# Q: If hot air rises, why is it generally colder at higher elevations?

Physicist: Beautiful question!

The short answer is that if you have a warm bubble of air it will rise, but as it does it’ll expand in the lower pressure environment, which causes it to cool.

Weather balloons are intentionally under-filled on the ground so that when they’re at altitude they’ll be the right size.  Shown here are professional weather scientists (left) and other (right).

If you’re not familiar with the ideal gas law (compression heats, expanding cools), then here’s a better way to think about it.  Gases (which includes air) can be though of as a hell of a lot of perfectly bouncy rubber balls.  Each molecule is ricocheting very fast between other molecules and the ground.  But, like anything that moves, when they move upward they slow down.

Air molecules are like rubber balls.  They move faster when lower and slower when higher.  Air not shown.

This random movement is what we in the biz’ call “heat energy”.  Heat is literally just the random motion of atoms.  When an air molecule is close to the ground it’s moving pretty fast, but if it has a chance to bounce higher, then it will slow down during the trip.  When it’s a little higher, all of the other air molecules around will have had similar experiences and will also be moving a little slower.  Slower motion = lower temperature.

You can extend this a bit and say that air near the surface of the Earth is moving about as fast as it would be if it had been dropped from the top of the atmosphere (ignoring air resistance, ironically), which is about half a kilometer per second at room temperature.  This is a little ballpark, because the atmosphere is more complicated than air just being stacked up.

When a ball or air molecules are bouncing, they exchange “kinetic energy” for “gravitational potential energy“, but overall the total energy stays the same.  So air actually maintains the same amount of total energy regardless of height, it’s just a question of how much of that energy is tied up in gravitational potential (being up high) or kinetic energy (moving fast).  When a vertical column of air has the same amount of energy, then “bubbles” of air are free to move up and down, and those bubbles will have the same temperature of the surrounding air when they arrive.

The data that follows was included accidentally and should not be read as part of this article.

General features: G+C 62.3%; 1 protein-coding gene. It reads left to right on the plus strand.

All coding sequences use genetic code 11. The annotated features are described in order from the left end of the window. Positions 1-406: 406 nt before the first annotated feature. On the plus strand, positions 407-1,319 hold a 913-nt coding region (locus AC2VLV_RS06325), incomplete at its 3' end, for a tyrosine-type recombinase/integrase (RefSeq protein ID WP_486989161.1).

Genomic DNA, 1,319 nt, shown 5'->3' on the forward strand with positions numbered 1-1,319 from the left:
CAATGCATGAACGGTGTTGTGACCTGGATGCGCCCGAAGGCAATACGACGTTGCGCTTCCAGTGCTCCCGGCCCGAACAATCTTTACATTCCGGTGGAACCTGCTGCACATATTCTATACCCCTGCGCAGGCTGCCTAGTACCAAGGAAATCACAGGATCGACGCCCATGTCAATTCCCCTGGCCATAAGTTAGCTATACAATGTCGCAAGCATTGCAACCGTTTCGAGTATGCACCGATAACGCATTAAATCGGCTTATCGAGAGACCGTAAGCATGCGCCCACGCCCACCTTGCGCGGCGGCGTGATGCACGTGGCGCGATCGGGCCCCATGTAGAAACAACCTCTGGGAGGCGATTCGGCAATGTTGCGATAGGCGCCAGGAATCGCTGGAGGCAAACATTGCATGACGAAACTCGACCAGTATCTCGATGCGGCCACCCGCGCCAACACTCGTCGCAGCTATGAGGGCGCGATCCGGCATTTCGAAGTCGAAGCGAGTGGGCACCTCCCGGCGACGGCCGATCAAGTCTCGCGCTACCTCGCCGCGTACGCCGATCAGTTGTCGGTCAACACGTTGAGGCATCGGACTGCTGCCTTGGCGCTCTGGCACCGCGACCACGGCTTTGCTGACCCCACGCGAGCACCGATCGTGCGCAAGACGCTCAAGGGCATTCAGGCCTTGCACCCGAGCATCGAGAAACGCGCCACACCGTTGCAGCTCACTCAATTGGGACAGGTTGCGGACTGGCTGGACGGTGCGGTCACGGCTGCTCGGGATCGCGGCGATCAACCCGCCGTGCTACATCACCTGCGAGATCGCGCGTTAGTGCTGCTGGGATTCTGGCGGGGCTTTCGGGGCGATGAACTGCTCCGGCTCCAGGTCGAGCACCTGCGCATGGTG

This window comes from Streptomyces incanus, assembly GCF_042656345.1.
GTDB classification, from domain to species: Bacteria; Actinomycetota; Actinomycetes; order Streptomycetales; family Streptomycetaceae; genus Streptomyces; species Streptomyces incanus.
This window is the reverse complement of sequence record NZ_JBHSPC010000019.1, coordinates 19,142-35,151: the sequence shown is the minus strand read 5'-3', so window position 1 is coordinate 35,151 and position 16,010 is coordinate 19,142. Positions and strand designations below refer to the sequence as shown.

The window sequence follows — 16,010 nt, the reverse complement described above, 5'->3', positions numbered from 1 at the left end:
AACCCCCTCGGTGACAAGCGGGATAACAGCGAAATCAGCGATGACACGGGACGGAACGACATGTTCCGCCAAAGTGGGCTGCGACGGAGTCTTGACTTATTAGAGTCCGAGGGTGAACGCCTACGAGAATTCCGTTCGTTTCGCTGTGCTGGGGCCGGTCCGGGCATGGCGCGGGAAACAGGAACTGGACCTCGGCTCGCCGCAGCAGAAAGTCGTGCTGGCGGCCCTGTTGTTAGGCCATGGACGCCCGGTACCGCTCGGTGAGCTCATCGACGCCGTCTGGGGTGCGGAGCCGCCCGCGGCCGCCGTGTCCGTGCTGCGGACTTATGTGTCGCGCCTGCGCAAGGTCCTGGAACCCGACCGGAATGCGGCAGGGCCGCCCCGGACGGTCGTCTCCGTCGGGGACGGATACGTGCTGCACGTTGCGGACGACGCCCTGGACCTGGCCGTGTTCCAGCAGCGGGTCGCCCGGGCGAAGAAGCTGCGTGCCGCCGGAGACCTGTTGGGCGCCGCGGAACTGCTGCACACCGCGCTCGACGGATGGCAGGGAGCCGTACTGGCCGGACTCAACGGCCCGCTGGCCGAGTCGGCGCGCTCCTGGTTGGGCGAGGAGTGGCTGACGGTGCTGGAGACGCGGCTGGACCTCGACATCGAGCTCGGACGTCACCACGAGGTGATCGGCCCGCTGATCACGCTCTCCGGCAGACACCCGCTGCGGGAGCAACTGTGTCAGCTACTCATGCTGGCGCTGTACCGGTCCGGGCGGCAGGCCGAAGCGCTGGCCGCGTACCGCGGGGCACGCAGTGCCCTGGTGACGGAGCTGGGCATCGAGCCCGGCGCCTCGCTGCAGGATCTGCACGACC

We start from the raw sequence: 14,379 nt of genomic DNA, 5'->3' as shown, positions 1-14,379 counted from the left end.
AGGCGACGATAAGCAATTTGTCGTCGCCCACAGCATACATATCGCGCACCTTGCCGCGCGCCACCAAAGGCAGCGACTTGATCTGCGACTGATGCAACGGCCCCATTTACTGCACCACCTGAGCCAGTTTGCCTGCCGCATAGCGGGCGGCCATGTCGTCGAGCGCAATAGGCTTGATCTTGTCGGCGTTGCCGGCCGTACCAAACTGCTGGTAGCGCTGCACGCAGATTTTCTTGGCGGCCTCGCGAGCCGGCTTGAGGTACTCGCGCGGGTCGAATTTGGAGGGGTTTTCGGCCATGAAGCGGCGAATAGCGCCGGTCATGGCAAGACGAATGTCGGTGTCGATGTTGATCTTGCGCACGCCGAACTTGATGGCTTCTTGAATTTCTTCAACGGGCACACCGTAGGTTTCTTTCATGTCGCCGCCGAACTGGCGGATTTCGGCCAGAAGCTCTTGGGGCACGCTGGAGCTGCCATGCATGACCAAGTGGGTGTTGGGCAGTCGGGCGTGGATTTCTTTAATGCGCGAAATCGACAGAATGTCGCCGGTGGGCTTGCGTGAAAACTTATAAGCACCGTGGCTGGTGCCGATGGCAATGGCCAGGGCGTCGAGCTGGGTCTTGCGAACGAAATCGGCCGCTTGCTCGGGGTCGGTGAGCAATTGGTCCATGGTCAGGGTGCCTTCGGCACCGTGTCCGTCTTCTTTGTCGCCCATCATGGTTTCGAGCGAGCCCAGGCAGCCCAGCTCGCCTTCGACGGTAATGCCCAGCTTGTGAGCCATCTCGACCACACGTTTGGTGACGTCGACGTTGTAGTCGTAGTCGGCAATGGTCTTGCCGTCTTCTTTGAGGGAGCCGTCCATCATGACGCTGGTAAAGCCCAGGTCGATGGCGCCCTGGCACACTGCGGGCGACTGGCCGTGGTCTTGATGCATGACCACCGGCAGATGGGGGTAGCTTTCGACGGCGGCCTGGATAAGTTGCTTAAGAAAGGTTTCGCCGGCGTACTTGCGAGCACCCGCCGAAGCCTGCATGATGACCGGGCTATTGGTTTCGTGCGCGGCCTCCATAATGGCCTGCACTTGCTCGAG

An inversion layer, where the temperature suddenly increases as you go up, stops air from mixing properly.

However, sometimes this isn’t the case.  Temperature drops as you go up, but hot air still rises through cold air.  If you’re moving upward and find that suddenly the temperature increases (instead of slowly decreasing), then you’ve hit an “inversion layer“.  This happens a lot in valleys and canyons.  The warmer layer has more energy than the colder layer just beneath it (so it’s hotter and lighter), and this stops the air layers from mixing.  The cooler air doesn’t have the extra energy needed to rise through the warmer air above it, so the air layers stack up like oil on water.  Since the layers are just sitting on top of each other, they’re free to behave very differently.  If you’ve ever been outside and seen clouds at different altitudes moving at different speeds or different directions, then you’re probably looking at clouds separated by an inversion layer or two.